In deciding what to do about those symbols, it is critical to understand what motivated communities – and churches – to erect tributes to Confederate history decades after the end of the Civil War, Register said. Often their motivation had less to do with preserving history than with promoting the myth of the Lost Cause, which claimed the Confederacy was a failed but noble campaign.
“These memorials and monuments tend to say as much or more about the moment in which they were installed than they do about the period or persons they memorialize,” he said.
The so-called Jefferson Davis pew was a longtime icon at St. John’s Episcopal Church in Montgomery, Alabama, until its removal last year. Church leaders researched the pew’s history and found that its ties to Davis were false and that a dedication ceremony in 1925 was a political act steeped in racism.
The Rev. Jamie Osborne, associate rector at St. John’s, was one of 13 bishops and clergy members whom Pommersheim and Day interviewed to build a curriculum for their workshop. Osborne will be leading one of the workshop’s sessions, along with Sewanee art professor Shelly MacLaren and the Rev. Molly Bosscher, who spent four years as associate rector at Richmond, Virginia’s St. Paul’s Episcopal Church, once known as the Cathedral of the Confederacy.
This initial workshop received a $5,000 grant from the Jessie Ball duPont Fund and is only open to Episcopal clergy grappling with Confederate symbols at their churches. Pommersheim and Day hope to recruit up to 15 participants, and afterward, they will assess what worked and what changes would make the curriculum stronger.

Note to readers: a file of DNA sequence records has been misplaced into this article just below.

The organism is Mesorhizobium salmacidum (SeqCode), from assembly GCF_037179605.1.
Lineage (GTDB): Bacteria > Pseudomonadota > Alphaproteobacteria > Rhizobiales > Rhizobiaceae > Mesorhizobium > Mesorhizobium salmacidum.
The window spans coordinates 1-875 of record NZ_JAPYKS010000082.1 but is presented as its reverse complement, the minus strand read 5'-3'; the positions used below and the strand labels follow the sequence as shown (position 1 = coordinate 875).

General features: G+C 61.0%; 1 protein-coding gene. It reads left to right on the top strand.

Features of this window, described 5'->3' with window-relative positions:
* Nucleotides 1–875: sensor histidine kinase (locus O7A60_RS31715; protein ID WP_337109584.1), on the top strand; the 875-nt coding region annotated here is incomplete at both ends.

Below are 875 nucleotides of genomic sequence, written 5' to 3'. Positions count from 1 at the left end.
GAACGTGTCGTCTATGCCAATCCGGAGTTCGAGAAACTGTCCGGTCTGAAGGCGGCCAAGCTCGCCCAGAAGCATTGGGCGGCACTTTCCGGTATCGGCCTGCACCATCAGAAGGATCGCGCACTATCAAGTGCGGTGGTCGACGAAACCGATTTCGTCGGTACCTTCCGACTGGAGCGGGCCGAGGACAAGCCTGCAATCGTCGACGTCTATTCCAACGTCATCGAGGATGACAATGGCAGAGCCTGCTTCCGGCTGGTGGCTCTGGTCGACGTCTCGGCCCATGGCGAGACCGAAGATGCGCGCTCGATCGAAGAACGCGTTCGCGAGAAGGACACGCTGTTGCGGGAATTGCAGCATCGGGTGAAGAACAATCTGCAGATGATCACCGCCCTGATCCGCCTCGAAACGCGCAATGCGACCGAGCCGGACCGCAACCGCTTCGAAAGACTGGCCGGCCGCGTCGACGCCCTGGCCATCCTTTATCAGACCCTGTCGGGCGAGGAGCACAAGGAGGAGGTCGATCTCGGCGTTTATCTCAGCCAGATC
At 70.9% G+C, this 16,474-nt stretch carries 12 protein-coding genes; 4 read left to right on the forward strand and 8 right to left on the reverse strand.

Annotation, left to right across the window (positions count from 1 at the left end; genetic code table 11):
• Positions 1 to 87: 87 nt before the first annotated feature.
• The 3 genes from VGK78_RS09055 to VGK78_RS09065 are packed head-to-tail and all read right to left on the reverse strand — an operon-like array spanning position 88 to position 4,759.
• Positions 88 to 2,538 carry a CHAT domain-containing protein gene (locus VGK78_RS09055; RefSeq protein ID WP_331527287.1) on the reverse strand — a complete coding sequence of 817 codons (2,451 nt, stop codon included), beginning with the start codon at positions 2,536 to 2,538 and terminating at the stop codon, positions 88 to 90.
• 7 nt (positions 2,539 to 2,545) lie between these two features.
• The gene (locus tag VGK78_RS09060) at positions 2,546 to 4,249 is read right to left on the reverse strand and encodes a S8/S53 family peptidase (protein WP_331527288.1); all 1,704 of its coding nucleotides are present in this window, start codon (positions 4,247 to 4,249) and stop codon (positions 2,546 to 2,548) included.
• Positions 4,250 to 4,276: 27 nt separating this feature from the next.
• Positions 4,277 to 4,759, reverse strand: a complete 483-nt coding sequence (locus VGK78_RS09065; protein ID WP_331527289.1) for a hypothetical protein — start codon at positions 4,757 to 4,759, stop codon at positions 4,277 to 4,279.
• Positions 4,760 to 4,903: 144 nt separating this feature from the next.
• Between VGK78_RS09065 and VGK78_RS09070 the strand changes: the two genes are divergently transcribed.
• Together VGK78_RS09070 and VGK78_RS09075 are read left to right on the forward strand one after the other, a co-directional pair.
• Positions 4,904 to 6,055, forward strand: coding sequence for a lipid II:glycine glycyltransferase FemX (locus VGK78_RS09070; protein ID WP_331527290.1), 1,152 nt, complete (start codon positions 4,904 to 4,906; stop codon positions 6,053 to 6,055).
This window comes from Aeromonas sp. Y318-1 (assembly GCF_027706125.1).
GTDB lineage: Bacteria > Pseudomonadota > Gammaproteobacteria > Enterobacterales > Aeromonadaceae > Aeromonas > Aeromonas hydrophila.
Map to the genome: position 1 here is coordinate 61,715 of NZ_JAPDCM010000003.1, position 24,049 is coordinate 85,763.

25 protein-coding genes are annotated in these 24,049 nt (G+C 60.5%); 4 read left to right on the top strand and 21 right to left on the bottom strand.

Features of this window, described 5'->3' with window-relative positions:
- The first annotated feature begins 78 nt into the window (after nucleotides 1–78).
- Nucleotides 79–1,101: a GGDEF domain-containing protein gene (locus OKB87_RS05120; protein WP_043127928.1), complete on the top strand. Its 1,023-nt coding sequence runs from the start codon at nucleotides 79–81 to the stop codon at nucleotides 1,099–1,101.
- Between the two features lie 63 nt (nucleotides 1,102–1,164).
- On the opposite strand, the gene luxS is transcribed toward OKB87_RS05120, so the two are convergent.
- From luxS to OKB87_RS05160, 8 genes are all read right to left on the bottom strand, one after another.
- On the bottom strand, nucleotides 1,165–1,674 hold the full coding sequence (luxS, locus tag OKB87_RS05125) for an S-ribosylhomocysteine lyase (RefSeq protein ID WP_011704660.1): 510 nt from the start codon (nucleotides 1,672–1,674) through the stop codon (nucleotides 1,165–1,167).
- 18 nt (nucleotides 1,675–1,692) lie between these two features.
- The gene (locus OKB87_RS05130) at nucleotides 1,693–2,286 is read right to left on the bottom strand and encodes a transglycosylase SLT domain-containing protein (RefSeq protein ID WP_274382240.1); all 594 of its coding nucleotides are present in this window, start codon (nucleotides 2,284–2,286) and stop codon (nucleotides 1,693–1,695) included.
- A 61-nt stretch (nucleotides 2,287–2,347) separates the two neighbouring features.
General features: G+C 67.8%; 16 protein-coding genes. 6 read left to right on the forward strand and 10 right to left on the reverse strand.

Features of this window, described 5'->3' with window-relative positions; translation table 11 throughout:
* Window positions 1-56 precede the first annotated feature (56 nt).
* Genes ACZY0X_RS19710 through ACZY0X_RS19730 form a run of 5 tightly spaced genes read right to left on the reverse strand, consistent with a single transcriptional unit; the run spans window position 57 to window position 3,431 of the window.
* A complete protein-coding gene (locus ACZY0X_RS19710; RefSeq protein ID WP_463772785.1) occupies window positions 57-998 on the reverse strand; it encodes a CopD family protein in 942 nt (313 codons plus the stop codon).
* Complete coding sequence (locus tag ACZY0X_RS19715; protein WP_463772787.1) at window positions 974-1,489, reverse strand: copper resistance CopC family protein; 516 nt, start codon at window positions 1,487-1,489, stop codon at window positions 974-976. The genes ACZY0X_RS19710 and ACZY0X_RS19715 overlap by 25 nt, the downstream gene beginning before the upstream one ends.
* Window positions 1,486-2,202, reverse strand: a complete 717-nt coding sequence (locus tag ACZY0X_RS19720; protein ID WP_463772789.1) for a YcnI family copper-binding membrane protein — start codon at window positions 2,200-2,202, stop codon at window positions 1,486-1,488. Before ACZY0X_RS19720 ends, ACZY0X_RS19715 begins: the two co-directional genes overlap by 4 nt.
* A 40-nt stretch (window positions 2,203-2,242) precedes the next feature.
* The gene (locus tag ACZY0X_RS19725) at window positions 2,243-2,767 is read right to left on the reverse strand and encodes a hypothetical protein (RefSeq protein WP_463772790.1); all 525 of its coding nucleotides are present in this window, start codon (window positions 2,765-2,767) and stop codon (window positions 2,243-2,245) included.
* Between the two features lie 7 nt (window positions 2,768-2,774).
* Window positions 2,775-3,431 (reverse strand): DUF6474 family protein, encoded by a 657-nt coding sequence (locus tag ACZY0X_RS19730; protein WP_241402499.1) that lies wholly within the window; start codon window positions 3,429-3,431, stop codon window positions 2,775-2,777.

Gathering face to face has the advantage of creating a support network of clergy members grappling with the same questions, they said. One of the intended lessons of the workshop is that it is helpful first to create a space for the parish to talk openly and respectfully about these issues.
“How can you pastorally make the best decision but also bring people along with you while you’re making that decision?” Pommersheim said.
The workshop also serves as a milepost for the work of Register’s project team, which already has completed substantial research into the history of the university and the 28 Episcopal dioceses that still own and govern it today. Some of that research is informing how Sewanee’s administrators handle Confederate symbols on campus, such as the decision two years ago to relocate a monument honoring Edmund Kirby-Smith, a 19th-century Sewanee professor who previously served as a Confederate general.
As part of the Slavery, Race and Reconciliation project, the team has spent the last six months launching an oral history campaign to record old stories of African American life in the community of Sewanee. The university received $12,000 from the National Endowment for the Humanities to purchase electronic equipment to scan historic photos and produce audio recordings.
The team is considering how to maintain such collections and research after the project winds down in three years. Whatever the outcome, Register says, the research is about more than local history.
“Sewanee’s story is not just a mountaintop story, and it’s not just an Episcopal story, though it certainly is that,” Register said. “Its history is the history of race and religion and higher education throughout the United States.”
– David Paulsen is an editor and reporter for Episcopal News Service. He can be reached at email@example.com.